HE IS STILL JAMIE VARNER ONLY BETTER
The fan was too young to be cynical. It wasn’t meant as a taunt or vitriolic in any way. But it was a simple question that hit Jamie Varner as hard as any punch or kick ever had. It was almost two years ago but like yesterday for Varner every time he goes into the gym.
“The kid came up to me, very sincere and asked ‘Didn’t you used to be Jamie Varner?’” the former WEC lightweight champ recalls vividly. “It struck home for me. I wasn’t mad I just thought about things. It motivated me to broaden my horizons.”
He thought about the two ways to go with this: wallow in self-pity, the “would’ve-could’ve-should’ve” easy way or make a change, reinvent and return to the fighter with all that potential. Varner chose the latter in taking a circuitous route back to the UFC, a return to the place where he had been viewed as a future star when he made his debut at the top level at age 21.
“It’s just growing up, hitting rock bottom and I had to get away,” he explains the uneven road since being released by the UFC in 2007. “I was saved by people close to me. ‘God gave you a gift and you have to share it with the world’ they’d tell me. And they were right.”
The “kid” as he describes himself back in UFC 62 when he got caught in a third round arm bar against then top 10 ranked Hermes Franca, has shown all the necessary maturity, evaluating and executing not just in the physical sense.
“I swallowed my pride and started training with the guy who took my title.” That alone speaks volumes about the character and growth of Varner over the last couple of years, the change he saw he needed and the steps he took to resolve any feeling of conflict. It was about “outsourcing” to grow inwardly.
The guy is Benson Henderson, who beat Varner for the WEC lightweight crown on January 10, 2010. It ended the reign of Varner, who won the belt from Rob McCullough and had two successful defenses of it prior to the Henderson fight. Henderson, the guy who was the turning point in the career of Varner; from that of a fighter on the rise to a fighter struggling to find a home, bouncing from the XFC and Titan FC to the Legacy Fight Championship.
“I walked in The Lab (home base gym for Henderson) and right away I felt all the positive energy. That’s what changed, my outlook. I had always done this (fighting) because people wanted me to, now I wanted it for myself. I go train with Ben, then go back to my place (Arizona Combat Sports) working with Trevor Lally who has been my coach for ten years. It totally has built my confidence so much I can’t help but have it grow.”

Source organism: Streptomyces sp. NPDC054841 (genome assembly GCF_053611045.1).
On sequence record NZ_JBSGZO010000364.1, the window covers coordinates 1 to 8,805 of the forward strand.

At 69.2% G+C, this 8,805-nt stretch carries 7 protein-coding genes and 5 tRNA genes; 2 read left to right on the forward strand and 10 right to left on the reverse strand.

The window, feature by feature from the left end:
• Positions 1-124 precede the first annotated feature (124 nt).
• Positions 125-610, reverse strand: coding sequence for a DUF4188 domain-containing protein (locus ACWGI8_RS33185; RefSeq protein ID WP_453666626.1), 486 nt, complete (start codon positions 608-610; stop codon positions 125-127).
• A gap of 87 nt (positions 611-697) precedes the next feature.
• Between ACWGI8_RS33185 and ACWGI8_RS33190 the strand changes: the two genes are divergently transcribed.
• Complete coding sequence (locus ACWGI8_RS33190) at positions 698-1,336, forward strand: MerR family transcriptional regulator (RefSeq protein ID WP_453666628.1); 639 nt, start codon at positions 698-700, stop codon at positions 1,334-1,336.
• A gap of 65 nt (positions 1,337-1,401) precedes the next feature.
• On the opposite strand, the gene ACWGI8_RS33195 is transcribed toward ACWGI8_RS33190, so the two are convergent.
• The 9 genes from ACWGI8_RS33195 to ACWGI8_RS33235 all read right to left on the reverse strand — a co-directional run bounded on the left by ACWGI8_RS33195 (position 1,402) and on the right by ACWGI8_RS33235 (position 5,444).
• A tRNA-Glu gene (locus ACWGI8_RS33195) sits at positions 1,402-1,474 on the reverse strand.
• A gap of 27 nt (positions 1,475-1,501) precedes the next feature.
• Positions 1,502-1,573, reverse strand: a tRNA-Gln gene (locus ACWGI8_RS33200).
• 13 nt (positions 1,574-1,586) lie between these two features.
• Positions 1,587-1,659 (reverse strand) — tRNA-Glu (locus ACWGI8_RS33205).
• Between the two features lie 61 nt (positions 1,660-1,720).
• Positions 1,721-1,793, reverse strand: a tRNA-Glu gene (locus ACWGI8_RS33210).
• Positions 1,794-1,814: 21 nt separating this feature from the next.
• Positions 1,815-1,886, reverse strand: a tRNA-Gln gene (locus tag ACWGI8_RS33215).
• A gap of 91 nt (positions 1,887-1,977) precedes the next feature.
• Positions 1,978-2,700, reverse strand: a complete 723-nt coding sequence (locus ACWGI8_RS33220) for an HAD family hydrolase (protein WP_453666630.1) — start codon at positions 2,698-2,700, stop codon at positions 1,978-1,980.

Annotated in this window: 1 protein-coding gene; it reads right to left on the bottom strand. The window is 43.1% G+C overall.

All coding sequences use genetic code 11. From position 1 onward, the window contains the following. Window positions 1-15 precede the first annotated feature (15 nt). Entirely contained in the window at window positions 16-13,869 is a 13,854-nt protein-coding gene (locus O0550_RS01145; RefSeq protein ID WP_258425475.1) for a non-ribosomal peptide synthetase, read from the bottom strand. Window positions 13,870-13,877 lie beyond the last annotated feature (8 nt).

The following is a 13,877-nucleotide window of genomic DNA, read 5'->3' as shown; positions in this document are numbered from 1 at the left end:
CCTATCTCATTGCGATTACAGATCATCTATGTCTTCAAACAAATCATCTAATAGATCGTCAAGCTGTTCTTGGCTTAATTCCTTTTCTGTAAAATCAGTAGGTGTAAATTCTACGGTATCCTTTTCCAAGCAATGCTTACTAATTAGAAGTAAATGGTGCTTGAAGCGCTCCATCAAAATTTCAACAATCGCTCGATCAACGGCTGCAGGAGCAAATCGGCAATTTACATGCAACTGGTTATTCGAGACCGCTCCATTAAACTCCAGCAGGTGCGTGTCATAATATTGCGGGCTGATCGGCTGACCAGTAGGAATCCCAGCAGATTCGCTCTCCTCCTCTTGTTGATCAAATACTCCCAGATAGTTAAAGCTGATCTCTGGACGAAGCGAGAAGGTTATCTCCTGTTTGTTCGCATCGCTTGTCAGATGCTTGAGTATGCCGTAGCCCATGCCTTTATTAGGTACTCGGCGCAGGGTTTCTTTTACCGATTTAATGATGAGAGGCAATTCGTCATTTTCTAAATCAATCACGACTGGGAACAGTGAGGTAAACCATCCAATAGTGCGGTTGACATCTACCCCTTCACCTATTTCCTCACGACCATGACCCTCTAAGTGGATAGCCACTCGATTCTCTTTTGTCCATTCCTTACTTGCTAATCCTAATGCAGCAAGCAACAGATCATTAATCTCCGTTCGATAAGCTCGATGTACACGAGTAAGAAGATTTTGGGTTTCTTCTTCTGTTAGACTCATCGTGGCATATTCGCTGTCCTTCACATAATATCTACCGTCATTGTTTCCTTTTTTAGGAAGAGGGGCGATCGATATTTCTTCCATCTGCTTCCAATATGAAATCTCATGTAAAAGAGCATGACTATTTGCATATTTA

It has been noticed by many, including the powers that be of the UFC who contacted Varner when Evan Dunham was injured and a replacement was needed to fight one of the best power kicking strikers in the sport, Edson Barboza. Varner, five years after beating Jason Gilliam with a first round submission in UFC 68 and then parting ways with the group for the WEC, is back.
“I knew it could happen (the UFC) and heard rumors. But I wanted to win five in a row, that was the number I had in my head that would get me back there.”
He will take a two fight win streak into UFC 146 on May 26. Mick Maynard, the founder and president of Legacy, worked a deal to release Varner from his contract to fight in Houston this weekend. As with many things that have happened in a rollercoaster five years, another obstacle cleared as if it was meant to be. Maybe it was appreciation for all Varner has gone through with dignity and drive. Either case, it is reciprocal.
“I appreciate all the organizations that I’ve been fighting for recently, for the chance to prove myself all over and for their understanding and support.”
The 2.0 Varner – maybe even the 3.0 version – knows the daunting challenge ahead with the red-hot Barboza, perfect after 10 fights, but for the 27- year old the five years since his brief UFC stay is decades removed in his attitude.
“I have learned to go for the gold. How to appreciate every moment in the fight, that’s the focus for me now each moment of it that leads to the bigger goal. Being with Ben and The Lab and then with my home base Arizona Combat three days a week has given me such a whole new perspective. It’s not just about fighting itself, the preparation and training required. It is about a positive attitude, to again figure out how to fight, the many aspects of being ready.”
He is still Jamie Varner, the former high school wrestling star in Phoenix, who wrestled and boxed at Lock Haven University and held a major belt in MMA. He might have forgotten that himself occasionally, but never again. And the youngster who helped remind him may just be watching, telling his friends ‘I know that guy, he’s Jamie Varner.”
The UFC didn’t forget.
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